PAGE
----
Other scientists have not yet replicated these results, apparently because such research receives little funding. But EvoFIT does seem promising, said Steven D. Penrod, a psychology professor at John Jay College of Criminal Justice, City University of New York, who is familiar with the studies.

Law enforcement officials say it isn't necessarily fair to judge a composite by whether the face is recognized by someone who knows the subject. Publicizing such images is useful just to help narrow the field of potential suspects, said Sgt. John J. Rauchut, who is in charge of the Philadelphia Police Department's graphic arts unit.

"It gives somebody an impression to go on," Rauchut said.

The man who drew the Kensington sketch, Roderick Scratchard, studied graphic design and illustration at Temple University's Tyler School of Art and has been with the Philadelphia police for 30 years.

He draws about 50 composites a year, he said, most of them for sexual assault cases. Witnesses meet with him in a quiet basement studio at police headquarters, where they look through old photographs of people who match the attacker's rough age and race.

They pick out facial features - say, a nose from one face, a mouth from another, a head shape from a third - so that Scratchard can do his job. All the photographs have previously been scanned into a computer, so he can assemble a preliminary face on his screen and then sketch a final version in pencil.

Witnesses are free to modify a given facial feature, instructing the artist to make eyes closer together, say, or more squinted. Scratchard keeps a book of some of his old composites alongside the photos of those who were eventually arrested, and indeed, some of the sketches bear a strong resemblance to the actual perpetrator.

In the Kensington case, Scratchard said, he believes his composite sketch looks like Rodriguez, the man who is in jail awaiting trial, though he said the eyes and nose were a bit off.

Among the detectives who worked the case, several white officers said they thought the sketch was a good likeness, while several black officers said it was not. Past research has found that people are not as good at identifying those of other races.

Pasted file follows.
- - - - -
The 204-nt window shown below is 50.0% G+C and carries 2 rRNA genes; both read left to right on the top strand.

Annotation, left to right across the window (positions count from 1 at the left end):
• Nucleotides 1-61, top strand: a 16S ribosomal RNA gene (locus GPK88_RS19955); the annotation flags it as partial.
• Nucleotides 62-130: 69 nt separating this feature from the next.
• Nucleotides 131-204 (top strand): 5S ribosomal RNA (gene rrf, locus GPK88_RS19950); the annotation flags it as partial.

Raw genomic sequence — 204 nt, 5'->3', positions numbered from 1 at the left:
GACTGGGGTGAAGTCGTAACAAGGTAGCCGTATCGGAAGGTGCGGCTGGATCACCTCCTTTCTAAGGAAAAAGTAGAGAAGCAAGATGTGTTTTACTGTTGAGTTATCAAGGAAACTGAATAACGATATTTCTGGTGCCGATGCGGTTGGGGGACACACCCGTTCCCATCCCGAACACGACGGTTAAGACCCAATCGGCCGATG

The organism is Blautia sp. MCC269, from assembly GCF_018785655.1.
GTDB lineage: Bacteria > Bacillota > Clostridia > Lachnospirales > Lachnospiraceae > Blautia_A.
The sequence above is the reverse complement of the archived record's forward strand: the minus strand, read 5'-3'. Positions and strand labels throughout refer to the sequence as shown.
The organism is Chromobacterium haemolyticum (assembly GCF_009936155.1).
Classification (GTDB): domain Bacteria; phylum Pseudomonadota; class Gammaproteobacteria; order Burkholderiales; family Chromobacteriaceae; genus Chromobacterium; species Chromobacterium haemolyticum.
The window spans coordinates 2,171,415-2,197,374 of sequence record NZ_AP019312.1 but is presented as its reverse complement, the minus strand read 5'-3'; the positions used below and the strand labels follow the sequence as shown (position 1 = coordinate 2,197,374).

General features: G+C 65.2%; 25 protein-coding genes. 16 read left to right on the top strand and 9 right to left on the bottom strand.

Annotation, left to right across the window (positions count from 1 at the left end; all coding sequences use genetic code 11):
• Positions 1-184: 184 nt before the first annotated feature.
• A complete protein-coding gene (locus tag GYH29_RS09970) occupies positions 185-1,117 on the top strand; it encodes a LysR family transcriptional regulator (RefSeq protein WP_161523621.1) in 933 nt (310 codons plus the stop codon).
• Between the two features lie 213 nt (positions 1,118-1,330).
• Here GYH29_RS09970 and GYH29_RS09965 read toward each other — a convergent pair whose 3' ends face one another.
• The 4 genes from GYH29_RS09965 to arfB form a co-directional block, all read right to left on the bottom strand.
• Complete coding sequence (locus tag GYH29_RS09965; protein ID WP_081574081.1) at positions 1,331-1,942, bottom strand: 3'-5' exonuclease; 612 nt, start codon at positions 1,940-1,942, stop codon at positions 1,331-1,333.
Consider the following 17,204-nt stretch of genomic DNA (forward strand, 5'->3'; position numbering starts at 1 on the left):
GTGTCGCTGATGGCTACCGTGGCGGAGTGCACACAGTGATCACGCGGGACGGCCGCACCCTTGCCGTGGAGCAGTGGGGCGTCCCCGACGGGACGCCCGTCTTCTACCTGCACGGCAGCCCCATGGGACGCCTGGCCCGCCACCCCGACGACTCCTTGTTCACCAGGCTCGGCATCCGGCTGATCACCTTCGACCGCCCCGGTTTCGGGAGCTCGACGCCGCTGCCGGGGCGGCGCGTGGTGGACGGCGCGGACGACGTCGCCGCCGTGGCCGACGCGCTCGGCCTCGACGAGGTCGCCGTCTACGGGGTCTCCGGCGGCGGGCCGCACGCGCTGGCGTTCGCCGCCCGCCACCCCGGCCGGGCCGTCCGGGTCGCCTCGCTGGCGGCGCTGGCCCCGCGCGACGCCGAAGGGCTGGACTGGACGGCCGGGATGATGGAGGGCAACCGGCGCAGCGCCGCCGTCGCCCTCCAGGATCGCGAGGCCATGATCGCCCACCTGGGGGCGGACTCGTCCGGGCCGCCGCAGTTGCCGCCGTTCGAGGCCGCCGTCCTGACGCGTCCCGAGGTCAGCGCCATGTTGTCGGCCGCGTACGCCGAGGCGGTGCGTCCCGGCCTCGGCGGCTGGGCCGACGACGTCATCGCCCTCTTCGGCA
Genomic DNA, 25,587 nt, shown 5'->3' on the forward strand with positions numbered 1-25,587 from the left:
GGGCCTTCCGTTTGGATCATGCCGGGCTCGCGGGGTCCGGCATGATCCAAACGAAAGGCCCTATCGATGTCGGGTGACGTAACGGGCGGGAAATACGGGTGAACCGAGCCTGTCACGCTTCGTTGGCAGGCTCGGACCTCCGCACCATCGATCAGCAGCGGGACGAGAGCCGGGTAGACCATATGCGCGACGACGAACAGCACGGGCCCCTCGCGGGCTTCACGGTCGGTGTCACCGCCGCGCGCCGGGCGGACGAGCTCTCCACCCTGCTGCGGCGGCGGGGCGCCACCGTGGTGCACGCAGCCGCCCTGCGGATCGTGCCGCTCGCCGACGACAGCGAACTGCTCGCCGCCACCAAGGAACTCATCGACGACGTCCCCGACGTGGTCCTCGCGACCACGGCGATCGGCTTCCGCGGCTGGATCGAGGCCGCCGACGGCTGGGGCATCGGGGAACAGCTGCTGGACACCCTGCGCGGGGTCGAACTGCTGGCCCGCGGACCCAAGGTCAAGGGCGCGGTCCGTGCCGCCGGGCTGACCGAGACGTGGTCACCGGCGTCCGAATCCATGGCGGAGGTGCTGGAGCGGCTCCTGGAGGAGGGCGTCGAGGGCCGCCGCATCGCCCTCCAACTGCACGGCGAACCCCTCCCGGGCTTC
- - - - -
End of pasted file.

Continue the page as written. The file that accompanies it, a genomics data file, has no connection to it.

Still, Scratchard says, sketches have value. "The composite is not meant to be a portrait. It's meant to be a characterization," said the artist. "Just because one feature might be wrong doesn't make the composite wrong."

Scratchard drew the sketch after talking to one of the Kensington victims who was raped and choked to unconsciousness, but survived. He later did a slightly modified version after talking to a second victim. At the time, police did not know if the person depicted in the sketch was the same man who was responsible for killing three women.

Now they believe the attacks were the work of one man - Rodriguez. They arrested him in January because DNA found on the homicide victims matched Rodriguez's DNA in a police database, authorities said.

In this case, it seems, a sketch did not help. That was no surprise to neighborhood residents.

At the corner of Kensington and East Allegheny avenues, The Philadelphia Inquirer showed images of Rodriguez and the sketched face to 12 people. Just one person said the two faces looked like each other, nine saw no resemblance, and two saw "a little" resemblance.

Yet, Francisco Leon, one of those who saw no resemblance, said the police have to use the tools available to them.

"They're looking for a rapist," Leon said. "They're doing what they've got to do."

(c) 2011, The Philadelphia Inquirer.
Distributed by McClatchy-Tribune Information Services.

Citation: Why police sketches sometimes don't work (2011, May 11) retrieved 16 January 2019 from https://medicalxpress.com/news/2011-05-police-dont.html